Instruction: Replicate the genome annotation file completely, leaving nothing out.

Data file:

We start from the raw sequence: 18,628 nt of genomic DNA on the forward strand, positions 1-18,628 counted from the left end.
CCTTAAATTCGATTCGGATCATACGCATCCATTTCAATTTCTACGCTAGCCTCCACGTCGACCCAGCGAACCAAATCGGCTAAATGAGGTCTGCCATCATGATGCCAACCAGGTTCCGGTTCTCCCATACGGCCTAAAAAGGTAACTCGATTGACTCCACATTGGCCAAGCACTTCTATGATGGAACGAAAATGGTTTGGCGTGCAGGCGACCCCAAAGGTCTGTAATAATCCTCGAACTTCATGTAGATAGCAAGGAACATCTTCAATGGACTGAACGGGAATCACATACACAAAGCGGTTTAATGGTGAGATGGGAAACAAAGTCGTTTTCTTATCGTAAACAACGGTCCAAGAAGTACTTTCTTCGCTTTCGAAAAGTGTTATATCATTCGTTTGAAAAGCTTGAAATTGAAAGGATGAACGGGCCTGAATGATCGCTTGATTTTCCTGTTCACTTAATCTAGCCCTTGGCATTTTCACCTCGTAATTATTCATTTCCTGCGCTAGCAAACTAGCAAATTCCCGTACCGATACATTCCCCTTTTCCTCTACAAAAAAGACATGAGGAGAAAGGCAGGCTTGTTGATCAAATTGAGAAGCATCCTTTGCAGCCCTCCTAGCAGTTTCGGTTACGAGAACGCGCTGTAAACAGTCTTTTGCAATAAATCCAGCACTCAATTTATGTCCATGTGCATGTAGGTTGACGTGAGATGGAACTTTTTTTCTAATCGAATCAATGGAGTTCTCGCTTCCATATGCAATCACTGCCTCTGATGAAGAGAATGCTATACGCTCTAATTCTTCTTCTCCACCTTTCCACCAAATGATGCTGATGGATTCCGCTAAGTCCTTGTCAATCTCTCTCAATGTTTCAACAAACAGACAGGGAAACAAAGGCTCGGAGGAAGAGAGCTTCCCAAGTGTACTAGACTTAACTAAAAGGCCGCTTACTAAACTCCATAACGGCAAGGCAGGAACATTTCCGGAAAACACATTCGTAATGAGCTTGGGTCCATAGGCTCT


We start from the raw sequence: 18,628 nt of genomic DNA on the forward strand, positions 1-18,628 counted from the left end.
CCTTAAATTCGATTCGGATCATACGCATCCATTTCAATTTCTACGCTAGCCTCCACGTCGACCCAGCGAACCAAATCGGCTAAATGAGGTCTGCCATCATGATGCCAACCAGGTTCCGGTTCTCCCATACGGCCTAAAAAGGTAACTCGATTGACTCCACATTGGCCAAGCACTTCTATGATGGAACGAAAATGGTTTGGCGTGCAGGCGACCCCAAAGGTCTGTAATAATCCTCGAACTTCATGTAGATAGCAAGGAACATCTTCAATGGACTGAACGGGAATCACATACACAAAGCGGTTTAATGGTGAGATGGGAAACAAAGTCGTTTTCTTATCGTAAACAACGGTCCAAGAAGTACTTTCTTCGCTTTCGAAAAGTGTTATATCATTCGTTTGAAAAGCTTGAAATTGAAAGGATGAACGGGCCTGAATGATCGCTTGATTTTCCTGTTCACTTAATCTAGCCCTTGGCATTTTCACCTCGTAATTATTCATTTCCTGCGCTAGCAAACTAGCAAATTCCCGTACCGATACATTCCCCTTTTCCTCTACAAAAAAGACATGAGGAGAAAGGCAGGCTTGTTGATCAAATTGAGAAGCATCCTTTGCAGCCCTCCTAGCAGTTTCGGTTACGAGAACGCGCTGTAAACAGTCTTTTGCAATAAATCCAGCACTCAATTTATGTCCATGTGCATGTAGGTTGACGTGAGATGGAACTTTTTTTCTAATCGAATCAATGGAGTTCTCGCTTCCATATGCAATCACTGCCTCTGATGAAGAGAATGCTATACGCTCTAATTCTTCTTCTCCACCTTTCCACCAAATGATGCTGATGGATTCCGCTAAGTCCTTGTCAATCTCTCTCAATGTTTCAACAAACAGACAGGGAAACAAAGGCTCGGAGGAAGAGAGCTTCCCAAGTGTACTAGACTTAACTAAAAGGCCGCTTACTAAACTCCATAACGGCAAGGCAGGAACATTTCCGGAAAACACATTCGTAATGAGCTTGGGTCCATAGGCTCT